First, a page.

If art can help heal a fractured nation, "Hamilton" might be the tonic for our time. And what a magnificent tonic it is.
Lin-Manuel Miranda's impassioned, energetic musical demonstrates to theater lovers the breadth and scope of hip-hop. It demonstrates to hip-hop fans how theater reveals to us our essential selves. It reminds us of the vital role immigrants played in our history. "Hamilton" reminds us that alongside the nation's Founding Fathers there were Founding Mothers. It celebrates both the revolutionary spirit of young people and the careful consideration of their elders. It points out how scandals, partisanship, arguments over government's role and states' rights have rocked the nation since it began. Still the nation stands.
"Hamilton"★ ★ ★ ★
Location: PrivateBank Theatre, 18 W. Monroe St., Chicago, (800) 775-2000 or BroadwayinChicago.com
Showtimes: 7:30 p.m. Tuesday through Friday; 2 and 8 p.m. Saturday; 2 p.m. Sunday through September 2017
Running time: About 2 hours 45 minutes, with an intermission
Parking: Paid lots nearby
Rating: For teens and older; contains mature language, some violence, mild sexual situations
The bio-musical about Alexander Hamilton, the orphaned immigrant who penned most of "The Federalist Papers" and served as the nation's first treasury secretary, opened Wednesday at Chicago's PrivateBank Theatre. The first production outside of New York (and the hottest theater ticket in town), "Hamilton" played to a capacity crowd that included composer/lyricist/writer Miranda and author Ron Chernow, whose 2004 biography inspired the show.
Tipping its hat to the classic musical, "Hamilton" offers a fresh, compelling examination of ambition and legacy, friendship and love, betrayal and forgiveness, revolution and governance. Not only does it pay homage to a Founding Father, a tribute devotees argue is long overdue, but also it portrays the birth of a nation, chronicling how -- "in a world turned upside down" -- rebel leaders turned into statesmen.
Their transformation unfolds to a propulsive, endlessly tuneful score rooted in hip-hop, rap and R&B with a splash of boogie-woogie and 1960s British pop. This irresistible combination of old and new -- which Miranda pairs with droll, incisive lyrics -- is one of the supreme delights of what is an accessible, well-constructed show.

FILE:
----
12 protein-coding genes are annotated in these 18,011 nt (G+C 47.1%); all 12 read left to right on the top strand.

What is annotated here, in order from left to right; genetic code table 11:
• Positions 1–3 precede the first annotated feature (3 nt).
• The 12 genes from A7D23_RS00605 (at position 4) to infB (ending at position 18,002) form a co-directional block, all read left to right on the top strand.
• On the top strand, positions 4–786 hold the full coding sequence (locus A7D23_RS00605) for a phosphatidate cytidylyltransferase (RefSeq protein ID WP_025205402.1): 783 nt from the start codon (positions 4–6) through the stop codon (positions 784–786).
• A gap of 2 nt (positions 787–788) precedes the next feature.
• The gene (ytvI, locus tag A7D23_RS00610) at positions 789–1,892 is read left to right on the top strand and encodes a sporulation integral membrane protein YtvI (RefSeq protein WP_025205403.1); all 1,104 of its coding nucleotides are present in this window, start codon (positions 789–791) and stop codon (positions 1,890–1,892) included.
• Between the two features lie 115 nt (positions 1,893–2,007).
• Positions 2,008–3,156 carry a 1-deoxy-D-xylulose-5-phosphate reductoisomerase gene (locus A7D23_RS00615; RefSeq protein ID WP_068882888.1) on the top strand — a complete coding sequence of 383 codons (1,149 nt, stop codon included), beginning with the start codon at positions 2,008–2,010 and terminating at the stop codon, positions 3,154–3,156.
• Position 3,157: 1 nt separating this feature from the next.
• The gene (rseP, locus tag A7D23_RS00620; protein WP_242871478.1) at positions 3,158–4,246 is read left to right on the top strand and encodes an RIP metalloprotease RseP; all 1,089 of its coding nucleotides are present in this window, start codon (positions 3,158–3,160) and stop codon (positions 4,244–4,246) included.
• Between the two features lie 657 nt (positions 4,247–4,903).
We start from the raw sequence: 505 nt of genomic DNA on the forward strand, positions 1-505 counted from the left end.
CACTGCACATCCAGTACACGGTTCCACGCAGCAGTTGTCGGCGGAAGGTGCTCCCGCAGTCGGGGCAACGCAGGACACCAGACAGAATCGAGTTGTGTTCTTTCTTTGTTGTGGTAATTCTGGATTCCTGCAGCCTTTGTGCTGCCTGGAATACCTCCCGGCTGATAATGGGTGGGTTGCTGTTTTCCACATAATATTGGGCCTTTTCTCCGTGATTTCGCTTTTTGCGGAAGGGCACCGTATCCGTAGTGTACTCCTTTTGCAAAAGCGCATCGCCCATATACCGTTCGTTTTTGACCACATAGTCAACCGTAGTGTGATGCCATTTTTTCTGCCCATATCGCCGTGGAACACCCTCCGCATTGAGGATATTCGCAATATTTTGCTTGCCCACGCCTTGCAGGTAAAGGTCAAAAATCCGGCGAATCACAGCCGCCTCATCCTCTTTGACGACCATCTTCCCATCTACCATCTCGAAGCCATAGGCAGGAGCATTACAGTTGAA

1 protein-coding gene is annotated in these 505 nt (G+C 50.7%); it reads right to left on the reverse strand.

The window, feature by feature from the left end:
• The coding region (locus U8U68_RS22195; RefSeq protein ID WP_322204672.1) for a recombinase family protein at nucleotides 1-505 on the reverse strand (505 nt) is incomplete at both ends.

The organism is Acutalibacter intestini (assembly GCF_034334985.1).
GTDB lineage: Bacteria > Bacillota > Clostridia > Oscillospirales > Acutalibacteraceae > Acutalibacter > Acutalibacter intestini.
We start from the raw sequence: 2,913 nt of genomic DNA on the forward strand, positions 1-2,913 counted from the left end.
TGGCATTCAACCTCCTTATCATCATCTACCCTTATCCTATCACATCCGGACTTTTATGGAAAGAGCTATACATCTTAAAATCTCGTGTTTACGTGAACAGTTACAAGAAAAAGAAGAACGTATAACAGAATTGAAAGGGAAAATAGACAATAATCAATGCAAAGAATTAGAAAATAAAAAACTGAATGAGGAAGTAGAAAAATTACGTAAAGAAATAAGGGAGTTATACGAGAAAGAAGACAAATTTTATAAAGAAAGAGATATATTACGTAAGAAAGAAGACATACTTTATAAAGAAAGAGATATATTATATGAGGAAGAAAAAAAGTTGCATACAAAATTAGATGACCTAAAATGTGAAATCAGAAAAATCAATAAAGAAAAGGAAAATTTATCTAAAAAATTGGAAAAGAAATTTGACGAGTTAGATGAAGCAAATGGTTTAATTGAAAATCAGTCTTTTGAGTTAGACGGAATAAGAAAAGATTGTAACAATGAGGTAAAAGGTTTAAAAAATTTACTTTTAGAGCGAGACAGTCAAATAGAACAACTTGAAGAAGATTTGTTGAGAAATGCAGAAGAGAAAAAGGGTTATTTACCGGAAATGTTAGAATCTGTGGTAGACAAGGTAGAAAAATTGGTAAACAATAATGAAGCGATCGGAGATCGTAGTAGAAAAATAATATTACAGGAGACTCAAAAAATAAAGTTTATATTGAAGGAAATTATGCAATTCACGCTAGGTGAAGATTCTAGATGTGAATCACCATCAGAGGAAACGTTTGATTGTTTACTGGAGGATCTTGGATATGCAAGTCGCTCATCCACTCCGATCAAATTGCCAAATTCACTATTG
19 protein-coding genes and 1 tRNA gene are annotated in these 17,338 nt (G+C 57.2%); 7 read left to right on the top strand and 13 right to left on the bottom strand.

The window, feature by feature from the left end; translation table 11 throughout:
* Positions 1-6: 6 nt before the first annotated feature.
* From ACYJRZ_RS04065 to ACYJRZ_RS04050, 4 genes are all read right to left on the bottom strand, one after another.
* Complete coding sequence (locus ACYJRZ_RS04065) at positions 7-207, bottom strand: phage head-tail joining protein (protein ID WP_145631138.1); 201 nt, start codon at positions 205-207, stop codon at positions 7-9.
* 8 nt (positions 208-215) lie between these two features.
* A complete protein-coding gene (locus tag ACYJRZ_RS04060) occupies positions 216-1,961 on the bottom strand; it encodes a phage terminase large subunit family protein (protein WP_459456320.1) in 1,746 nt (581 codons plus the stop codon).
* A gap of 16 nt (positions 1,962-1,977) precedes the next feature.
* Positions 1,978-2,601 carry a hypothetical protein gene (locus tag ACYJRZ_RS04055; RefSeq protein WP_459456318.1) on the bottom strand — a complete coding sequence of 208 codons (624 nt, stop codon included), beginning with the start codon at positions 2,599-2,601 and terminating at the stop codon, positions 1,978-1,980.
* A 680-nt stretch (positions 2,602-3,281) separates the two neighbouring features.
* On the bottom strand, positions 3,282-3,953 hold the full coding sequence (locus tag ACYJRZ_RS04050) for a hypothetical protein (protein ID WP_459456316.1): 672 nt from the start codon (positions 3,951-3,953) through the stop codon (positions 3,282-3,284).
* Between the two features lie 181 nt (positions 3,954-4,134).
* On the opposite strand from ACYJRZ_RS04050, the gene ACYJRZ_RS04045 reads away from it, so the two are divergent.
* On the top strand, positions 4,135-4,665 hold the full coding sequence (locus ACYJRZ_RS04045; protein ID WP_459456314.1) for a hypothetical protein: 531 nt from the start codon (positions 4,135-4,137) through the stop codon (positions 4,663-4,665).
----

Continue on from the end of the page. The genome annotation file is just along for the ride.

Thomas Kail's direction has a sense of urgency, which David Korins' revolving set accentuates. We get a sense of characters caught up in the whirlwind of history. That restlessness is reflected in Andy Blankenbuehler's pulsating, evocative choreography. But "Hamilton" is not all fireworks.
Kail's production also has a graceful intimacy. It's apparent in the duet where new fathers Alexander Hamilton (Miguel Cervantes) and Aaron Burr (Joshua Henry) contemplate their children's futures. It's evident in newcomer Ari Afsar's raw, exposed performance of Eliza Hamilton's reaction to her husband's betrayal and in their poignant reconciliation after the death of their son in the musical's most emotionally gripping moment.
Cervantes is an appealing Hamilton, transitioning credibly from a brash, brilliant youth with an impolitic nature into a statesman whose maturity has come at a high price.
The stately, formidable Jonathan Kirkland is George Washington, the elder statesman and "Hamilton's" moral authority. Kirkland holds his own among Broadway veterans Henry, Alexander Gemignani and Tony Award-winner Karen Olivo. So does Wallace Smith, who plays the starchy James Madison and college student Chris De'Sean Lee who plays preening Thomas Jefferson.
But Henry, Gemignani and Olivo aren't merely stars, in "Hamilton" they're meteors. Each stops the show. The magnificent Henry does it a couple of times.
Gemignani appears in only four scenes. And he steals every one as a cheeky King George, the bemused monarch convinced that his unruly subjects will tire of democracy and return to the fold. Just try to take your eyes off Olivo, a powerful singer and an actress of great depth. She plays Eliza's older sister (and proto-feminist) Angelica Schuyler, Hamilton's intellectual soul mate, who surrenders him out of love for Eliza.
Then there is Henry as the ever-politic Burr, Hamilton's political rival and the show's narrator. An imposing presence with a beautiful voice, Henry is also an impressive actor whose complex, expertly crafted performance is ideally suited to this brilliantly realized show.